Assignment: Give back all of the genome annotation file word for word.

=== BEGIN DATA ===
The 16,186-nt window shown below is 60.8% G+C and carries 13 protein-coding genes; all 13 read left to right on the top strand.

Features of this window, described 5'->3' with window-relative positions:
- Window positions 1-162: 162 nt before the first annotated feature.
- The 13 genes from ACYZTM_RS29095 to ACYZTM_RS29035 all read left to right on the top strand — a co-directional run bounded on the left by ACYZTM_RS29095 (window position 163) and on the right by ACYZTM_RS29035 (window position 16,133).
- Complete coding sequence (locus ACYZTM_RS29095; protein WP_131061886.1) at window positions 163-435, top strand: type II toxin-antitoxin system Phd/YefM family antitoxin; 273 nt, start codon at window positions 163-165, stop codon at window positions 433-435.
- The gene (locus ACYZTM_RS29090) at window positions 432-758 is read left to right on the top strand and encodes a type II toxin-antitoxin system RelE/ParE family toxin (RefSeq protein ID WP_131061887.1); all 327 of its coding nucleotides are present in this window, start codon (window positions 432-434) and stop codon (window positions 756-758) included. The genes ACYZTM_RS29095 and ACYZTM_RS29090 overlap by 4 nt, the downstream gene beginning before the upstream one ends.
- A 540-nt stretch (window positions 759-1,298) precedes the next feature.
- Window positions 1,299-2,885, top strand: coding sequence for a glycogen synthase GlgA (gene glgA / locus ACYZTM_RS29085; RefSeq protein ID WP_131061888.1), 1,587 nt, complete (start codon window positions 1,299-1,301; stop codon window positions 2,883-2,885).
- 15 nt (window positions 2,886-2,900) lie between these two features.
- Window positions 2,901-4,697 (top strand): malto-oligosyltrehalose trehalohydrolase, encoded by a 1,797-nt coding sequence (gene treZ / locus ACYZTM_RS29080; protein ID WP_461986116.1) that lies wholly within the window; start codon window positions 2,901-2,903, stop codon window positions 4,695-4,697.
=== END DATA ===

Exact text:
The 16,186-nt window shown below is 60.8% G+C and carries 13 protein-coding genes; all 13 read left to right on the top strand.

Features of this window, described 5'->3' with window-relative positions:
- Window positions 1-162: 162 nt before the first annotated feature.
- The 13 genes from ACYZTM_RS29095 to ACYZTM_RS29035 all read left to right on the top strand — a co-directional run bounded on the left by ACYZTM_RS29095 (window position 163) and on the right by ACYZTM_RS29035 (window position 16,133).
- Complete coding sequence (locus ACYZTM_RS29095; protein WP_131061886.1) at window positions 163-435, top strand: type II toxin-antitoxin system Phd/YefM family antitoxin; 273 nt, start codon at window positions 163-165, stop codon at window positions 433-435.
- The gene (locus ACYZTM_RS29090) at window positions 432-758 is read left to right on the top strand and encodes a type II toxin-antitoxin system RelE/ParE family toxin (RefSeq protein ID WP_131061887.1); all 327 of its coding nucleotides are present in this window, start codon (window positions 432-434) and stop codon (window positions 756-758) included. The genes ACYZTM_RS29095 and ACYZTM_RS29090 overlap by 4 nt, the downstream gene beginning before the upstream one ends.
- A 540-nt stretch (window positions 759-1,298) precedes the next feature.
- Window positions 1,299-2,885, top strand: coding sequence for a glycogen synthase GlgA (gene glgA / locus ACYZTM_RS29085; RefSeq protein ID WP_131061888.1), 1,587 nt, complete (start codon window positions 1,299-1,301; stop codon window positions 2,883-2,885).
- 15 nt (window positions 2,886-2,900) lie between these two features.
- Window positions 2,901-4,697 (top strand): malto-oligosyltrehalose trehalohydrolase, encoded by a 1,797-nt coding sequence (gene treZ / locus ACYZTM_RS29080; protein ID WP_461986116.1) that lies wholly within the window; start codon window positions 2,901-2,903, stop codon window positions 4,695-4,697.